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On the coverage about tornadoes and building practices recently, there was an engineer at one of the universities who said, it isn’t that we can’t build to be hurricane and tornado proof – it is the cost of doing it. And, I’ve been thinking about that.

At one time in America, it was important to build buildings and houses to be lasting safe harbors for human lives to unfold there – and for generations beyond the one in which it was built. But, in my lifetime, those buildings and housing practices as well as the foundation principles behind them – changed to be a quick result, cost-cutting, corner cutting, lick it and stick it principle of building with limited life terms expected for those structures.

Unfortunately, doing it this way cutting corners to cut building costs initially isn’t practical in the long run because several generations will live in a house, even if those people are not the original owners of it. Long into its lifetime, that housing structure must provide safety and support to those families residing in it long after it was built. The same is true for buildings and commercial structures, for schools, for hospitals and government buildings, (even local ones.)

Building and houses aren’t being built to withstand real life conditions anymore and haven’t been being built that way for a long time now in America. The generations of people living in these structures now or going to work and to school in these buildings within their community are the recipients of places that are not safe, do not withstand storms and high winds, are structurally deficient, costly to upkeep or remediate, and impossible to survive during many commonly occurring events today from tornadoes to hurricanes to floods to wildfires to earthquakes to surviving the normal aging conditions of those structures.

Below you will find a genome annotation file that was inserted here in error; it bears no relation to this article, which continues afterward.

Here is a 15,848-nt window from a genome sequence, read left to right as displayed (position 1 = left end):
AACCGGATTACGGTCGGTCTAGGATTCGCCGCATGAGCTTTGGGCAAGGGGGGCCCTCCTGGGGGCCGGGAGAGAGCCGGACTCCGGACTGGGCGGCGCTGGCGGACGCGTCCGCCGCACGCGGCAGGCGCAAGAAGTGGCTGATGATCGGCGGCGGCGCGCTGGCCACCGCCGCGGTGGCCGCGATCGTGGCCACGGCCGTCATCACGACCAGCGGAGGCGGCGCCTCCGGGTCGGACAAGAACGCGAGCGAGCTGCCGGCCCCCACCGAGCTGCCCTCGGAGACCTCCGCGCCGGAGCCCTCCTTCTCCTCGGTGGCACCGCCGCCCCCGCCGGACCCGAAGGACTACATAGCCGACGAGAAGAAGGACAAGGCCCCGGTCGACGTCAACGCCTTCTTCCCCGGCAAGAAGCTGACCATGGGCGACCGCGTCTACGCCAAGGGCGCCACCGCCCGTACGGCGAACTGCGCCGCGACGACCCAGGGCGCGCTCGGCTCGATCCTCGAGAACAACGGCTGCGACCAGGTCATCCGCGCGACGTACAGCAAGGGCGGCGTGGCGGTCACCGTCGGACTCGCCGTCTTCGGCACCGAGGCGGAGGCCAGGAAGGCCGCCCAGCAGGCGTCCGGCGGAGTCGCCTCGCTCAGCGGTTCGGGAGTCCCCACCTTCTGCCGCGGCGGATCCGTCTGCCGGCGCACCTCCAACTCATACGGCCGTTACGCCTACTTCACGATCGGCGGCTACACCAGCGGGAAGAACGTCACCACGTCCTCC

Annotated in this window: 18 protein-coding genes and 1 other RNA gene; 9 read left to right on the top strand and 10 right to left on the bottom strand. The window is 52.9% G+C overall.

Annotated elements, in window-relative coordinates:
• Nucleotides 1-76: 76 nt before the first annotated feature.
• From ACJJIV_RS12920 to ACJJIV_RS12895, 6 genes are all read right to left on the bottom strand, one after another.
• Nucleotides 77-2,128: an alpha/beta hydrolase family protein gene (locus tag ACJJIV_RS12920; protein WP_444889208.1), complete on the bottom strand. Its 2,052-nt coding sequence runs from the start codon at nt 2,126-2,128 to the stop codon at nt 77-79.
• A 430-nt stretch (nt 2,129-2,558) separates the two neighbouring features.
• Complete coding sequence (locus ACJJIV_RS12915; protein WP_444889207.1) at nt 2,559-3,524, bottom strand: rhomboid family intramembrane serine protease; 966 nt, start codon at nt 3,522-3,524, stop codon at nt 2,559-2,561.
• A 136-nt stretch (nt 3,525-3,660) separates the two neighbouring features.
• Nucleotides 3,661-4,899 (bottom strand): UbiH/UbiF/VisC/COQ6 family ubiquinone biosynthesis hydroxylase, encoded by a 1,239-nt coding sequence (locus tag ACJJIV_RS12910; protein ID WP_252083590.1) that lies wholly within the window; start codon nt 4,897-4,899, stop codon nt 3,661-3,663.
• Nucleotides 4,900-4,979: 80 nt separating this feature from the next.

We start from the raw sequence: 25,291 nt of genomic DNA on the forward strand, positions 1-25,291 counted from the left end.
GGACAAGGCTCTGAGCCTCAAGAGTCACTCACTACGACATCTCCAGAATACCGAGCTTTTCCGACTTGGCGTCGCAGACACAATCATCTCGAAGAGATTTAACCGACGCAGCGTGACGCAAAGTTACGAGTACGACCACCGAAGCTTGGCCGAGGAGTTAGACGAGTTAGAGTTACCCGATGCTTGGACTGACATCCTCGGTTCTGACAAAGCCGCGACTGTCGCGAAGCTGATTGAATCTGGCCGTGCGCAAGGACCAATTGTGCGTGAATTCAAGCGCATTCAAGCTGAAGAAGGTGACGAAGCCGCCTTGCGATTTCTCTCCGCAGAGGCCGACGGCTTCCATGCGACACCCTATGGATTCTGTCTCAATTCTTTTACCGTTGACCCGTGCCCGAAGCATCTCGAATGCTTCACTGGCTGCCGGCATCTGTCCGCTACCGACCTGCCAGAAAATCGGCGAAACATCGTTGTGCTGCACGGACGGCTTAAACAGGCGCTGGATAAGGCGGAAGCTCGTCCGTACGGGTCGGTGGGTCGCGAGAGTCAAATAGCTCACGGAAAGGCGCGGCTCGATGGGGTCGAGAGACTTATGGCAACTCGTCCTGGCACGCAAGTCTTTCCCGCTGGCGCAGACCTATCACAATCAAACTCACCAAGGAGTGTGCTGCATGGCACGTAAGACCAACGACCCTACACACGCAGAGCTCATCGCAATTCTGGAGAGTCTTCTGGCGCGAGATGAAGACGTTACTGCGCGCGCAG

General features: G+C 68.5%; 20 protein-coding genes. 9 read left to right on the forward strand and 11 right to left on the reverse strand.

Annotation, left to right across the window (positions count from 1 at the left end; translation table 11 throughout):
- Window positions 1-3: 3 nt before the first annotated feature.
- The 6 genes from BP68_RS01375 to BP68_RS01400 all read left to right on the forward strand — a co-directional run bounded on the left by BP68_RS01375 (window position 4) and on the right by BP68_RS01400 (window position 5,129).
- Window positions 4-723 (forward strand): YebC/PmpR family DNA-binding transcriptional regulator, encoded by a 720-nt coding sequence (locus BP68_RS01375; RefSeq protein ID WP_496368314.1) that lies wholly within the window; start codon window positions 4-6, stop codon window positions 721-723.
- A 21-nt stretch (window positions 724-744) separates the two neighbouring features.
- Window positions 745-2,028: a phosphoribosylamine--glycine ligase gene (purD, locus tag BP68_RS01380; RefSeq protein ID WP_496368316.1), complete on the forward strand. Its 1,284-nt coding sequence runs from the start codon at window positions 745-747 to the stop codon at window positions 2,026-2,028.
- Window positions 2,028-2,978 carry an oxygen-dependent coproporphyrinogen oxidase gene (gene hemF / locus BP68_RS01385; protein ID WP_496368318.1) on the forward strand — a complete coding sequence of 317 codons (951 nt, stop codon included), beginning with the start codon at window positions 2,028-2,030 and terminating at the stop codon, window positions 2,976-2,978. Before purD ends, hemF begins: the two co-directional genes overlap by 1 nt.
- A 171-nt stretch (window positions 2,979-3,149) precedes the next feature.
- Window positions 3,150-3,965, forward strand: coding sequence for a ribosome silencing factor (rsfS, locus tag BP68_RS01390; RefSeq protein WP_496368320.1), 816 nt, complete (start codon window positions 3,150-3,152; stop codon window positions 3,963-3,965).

Across the nation, we have invested in my lifetime in building things that won’t last and aren’t even intended to last. The bigger cost of this practice aside from the tremendous loss of life that it causes, is that now those structures have to be retrofitted, remediated or knocked down and rebuilt. It is a total waste and an unnecessary danger. People believe they are safe in their homes, that their children are safe in their schools, that their loved ones are safe in hospital structures, and that they are safe in the buildings where they work – but in a variety of ways, these beliefs have been shown to be ill-conceived.